Health insurance claim denials are growing and getting weirder

Over the past few years, millions of Americans have faced this experience. submitting a health insurance claim that once might have been paid immediately but instead was just as quickly denied. If experience and the insurer’s explanation often seem arbitrary and nonsensical, this may be because companies are increasingly likely to use computer algorithms or people with little relevant experience to issue quick (sometimes instantaneous) denials of claims. packages) without patient review. medical chart. At one company, the job title was “denial nurse.”

It’s a convenient way for insurers to keep revenue high, and exactly the kind of thing the provisions of the Affordable Care Act were designed to prevent. Because the law prohibited insurers from using previously profit-protecting measures, such as refusing to insure patients with pre-existing conditions, the authors worried that insurers would compensate by increasing the number of denials.

And so the law tasked the Department of Health and Human Services with overseeing denials both in the Obamacare marketplace and by employers and insurers who offer them. He did not fulfill that assignment. Thus, denials have become another predictable, miserable part of the patient experience, with countless Americans unfairly forced to pay out-of-pocket or, faced with the prospect, turned away from needed medical care.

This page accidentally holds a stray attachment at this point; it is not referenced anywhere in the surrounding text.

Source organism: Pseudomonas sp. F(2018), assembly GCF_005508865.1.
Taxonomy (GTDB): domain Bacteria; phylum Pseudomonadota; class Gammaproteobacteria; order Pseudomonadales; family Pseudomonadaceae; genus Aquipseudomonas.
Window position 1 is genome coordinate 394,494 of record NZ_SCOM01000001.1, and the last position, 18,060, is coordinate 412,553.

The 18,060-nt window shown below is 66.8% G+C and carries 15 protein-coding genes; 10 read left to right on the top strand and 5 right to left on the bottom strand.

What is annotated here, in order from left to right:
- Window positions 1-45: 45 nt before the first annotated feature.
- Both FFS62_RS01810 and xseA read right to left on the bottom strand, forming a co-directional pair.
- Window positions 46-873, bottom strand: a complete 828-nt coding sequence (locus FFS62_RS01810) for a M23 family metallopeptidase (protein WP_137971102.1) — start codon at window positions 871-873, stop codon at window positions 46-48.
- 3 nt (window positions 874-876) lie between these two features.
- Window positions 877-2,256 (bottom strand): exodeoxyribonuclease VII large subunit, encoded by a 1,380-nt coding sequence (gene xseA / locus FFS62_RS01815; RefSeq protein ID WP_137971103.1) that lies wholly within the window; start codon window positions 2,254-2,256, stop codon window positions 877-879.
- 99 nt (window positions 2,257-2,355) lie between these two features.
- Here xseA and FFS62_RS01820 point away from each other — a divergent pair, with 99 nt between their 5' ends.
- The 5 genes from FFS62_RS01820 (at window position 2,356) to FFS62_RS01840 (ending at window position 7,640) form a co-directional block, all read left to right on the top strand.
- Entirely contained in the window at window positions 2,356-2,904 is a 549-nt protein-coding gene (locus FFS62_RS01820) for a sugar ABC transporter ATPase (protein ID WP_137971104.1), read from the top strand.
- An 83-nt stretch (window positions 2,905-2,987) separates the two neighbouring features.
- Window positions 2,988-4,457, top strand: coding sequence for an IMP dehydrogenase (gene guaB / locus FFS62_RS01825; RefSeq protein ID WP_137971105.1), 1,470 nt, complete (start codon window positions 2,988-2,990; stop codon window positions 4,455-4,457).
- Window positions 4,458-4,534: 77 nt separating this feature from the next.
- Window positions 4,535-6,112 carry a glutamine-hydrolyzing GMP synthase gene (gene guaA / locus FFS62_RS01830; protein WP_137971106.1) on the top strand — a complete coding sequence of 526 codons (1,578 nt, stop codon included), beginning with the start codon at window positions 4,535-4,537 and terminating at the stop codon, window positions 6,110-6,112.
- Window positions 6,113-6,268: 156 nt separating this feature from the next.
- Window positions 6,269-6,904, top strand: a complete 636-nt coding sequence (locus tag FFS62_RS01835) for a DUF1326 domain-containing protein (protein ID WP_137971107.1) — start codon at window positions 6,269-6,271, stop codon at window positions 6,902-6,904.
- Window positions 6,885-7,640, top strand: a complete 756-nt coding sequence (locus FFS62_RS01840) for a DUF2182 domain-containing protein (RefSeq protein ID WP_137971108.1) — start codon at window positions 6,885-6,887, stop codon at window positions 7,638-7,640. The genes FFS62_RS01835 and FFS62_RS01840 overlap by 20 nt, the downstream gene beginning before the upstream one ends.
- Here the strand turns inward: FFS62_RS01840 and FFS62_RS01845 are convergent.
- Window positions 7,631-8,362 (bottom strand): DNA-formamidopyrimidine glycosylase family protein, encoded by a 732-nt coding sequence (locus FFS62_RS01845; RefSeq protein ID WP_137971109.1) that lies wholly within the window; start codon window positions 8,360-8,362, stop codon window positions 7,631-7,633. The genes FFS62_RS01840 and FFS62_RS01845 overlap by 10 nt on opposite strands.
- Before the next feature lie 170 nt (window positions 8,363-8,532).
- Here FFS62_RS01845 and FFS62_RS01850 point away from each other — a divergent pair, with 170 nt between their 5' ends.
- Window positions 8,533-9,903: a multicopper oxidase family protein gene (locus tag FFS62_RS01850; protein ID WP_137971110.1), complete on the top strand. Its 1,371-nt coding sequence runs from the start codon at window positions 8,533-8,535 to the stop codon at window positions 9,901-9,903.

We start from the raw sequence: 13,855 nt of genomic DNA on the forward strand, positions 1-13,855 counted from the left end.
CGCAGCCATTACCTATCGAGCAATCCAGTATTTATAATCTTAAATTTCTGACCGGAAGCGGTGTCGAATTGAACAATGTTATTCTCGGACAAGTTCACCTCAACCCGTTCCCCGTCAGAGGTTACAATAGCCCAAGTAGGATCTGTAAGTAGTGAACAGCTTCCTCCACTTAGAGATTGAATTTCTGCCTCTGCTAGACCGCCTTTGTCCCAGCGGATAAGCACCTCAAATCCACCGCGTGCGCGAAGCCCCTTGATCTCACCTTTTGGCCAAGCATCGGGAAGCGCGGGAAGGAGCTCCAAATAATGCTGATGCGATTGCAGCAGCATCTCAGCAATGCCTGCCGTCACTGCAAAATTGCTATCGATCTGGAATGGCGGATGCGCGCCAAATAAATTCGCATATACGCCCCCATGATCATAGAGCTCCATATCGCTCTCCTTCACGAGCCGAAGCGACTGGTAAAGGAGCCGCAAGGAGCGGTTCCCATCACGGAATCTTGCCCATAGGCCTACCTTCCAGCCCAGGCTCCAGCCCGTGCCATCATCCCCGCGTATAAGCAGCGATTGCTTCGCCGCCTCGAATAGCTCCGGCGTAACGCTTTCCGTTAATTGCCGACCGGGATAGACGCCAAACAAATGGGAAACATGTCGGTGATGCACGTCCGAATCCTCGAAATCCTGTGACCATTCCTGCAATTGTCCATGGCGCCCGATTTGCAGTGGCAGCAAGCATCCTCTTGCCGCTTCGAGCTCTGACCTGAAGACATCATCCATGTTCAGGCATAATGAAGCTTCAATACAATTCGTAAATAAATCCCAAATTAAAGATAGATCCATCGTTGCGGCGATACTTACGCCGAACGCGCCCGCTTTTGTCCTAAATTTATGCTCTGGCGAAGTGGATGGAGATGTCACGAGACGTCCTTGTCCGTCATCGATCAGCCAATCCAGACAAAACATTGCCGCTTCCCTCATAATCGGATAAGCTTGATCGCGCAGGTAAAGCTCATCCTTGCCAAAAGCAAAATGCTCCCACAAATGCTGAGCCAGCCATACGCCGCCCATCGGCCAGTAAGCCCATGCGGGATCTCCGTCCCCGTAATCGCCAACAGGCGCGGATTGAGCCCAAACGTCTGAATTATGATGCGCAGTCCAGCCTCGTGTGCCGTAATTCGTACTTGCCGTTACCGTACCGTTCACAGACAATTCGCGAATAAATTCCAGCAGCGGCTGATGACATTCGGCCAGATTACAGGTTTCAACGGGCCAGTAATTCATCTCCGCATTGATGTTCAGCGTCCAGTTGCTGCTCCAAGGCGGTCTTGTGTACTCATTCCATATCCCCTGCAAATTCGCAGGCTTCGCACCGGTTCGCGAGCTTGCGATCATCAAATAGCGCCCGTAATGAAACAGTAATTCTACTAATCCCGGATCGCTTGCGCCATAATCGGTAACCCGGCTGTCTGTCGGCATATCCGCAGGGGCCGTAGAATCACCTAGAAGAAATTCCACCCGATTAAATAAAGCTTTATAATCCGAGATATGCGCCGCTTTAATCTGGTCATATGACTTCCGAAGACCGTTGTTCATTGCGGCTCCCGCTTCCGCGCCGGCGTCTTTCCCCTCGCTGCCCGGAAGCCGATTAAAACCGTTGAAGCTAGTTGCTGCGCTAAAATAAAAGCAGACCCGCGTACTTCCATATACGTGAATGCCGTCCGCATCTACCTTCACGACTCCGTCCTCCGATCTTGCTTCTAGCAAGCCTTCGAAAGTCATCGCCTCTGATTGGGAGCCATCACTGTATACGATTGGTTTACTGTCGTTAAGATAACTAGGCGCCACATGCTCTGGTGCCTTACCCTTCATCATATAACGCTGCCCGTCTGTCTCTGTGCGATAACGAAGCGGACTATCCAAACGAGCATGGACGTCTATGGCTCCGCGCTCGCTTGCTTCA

A recent KFF study of ACA plans found that even when patients received care from in-network doctors — doctors and hospitals approved by these same insurers — the companies still denied an average of 17% of claims in 2021. : One insurer denied 49% of claims in 2021. In 2020, the other’s rejections reached an astonishing 80%. Despite the potentially dire impact that denials can have on patients’ health or finances, data shows that people only appeal once in 500 cases.

Sometimes insurers’ denials go against not only the standards of medical care, but also plain old human logic. Here’s a sample put together for the KFF Health News-NPR joint Bill of the Month program.

  • Dean Peterson, of Los Angeles, said he was “shocked” when he was denied payment to treat a heart rhythm disorder that caused him to pass out with a heart rate of 300 beats per minute. After all, she had the insurer’s pre-approval for the expensive ($143,206) intervention. More confusing still, the denial letter said the claim was denied because he “asked for coverage for your spinal nerve injections” (he didn’t) that were “not medically necessary.” Months later, after dozens of calls and the help of a patient advocate, the situation is still unresolved.
  • A letter from the insurer was sent directly to the newborn denying coverage on his fourth day in the neonatal intensive care unit. “You drink from a bottle,” the disclaimer says, and “you breathe on your own.” If only a child could read.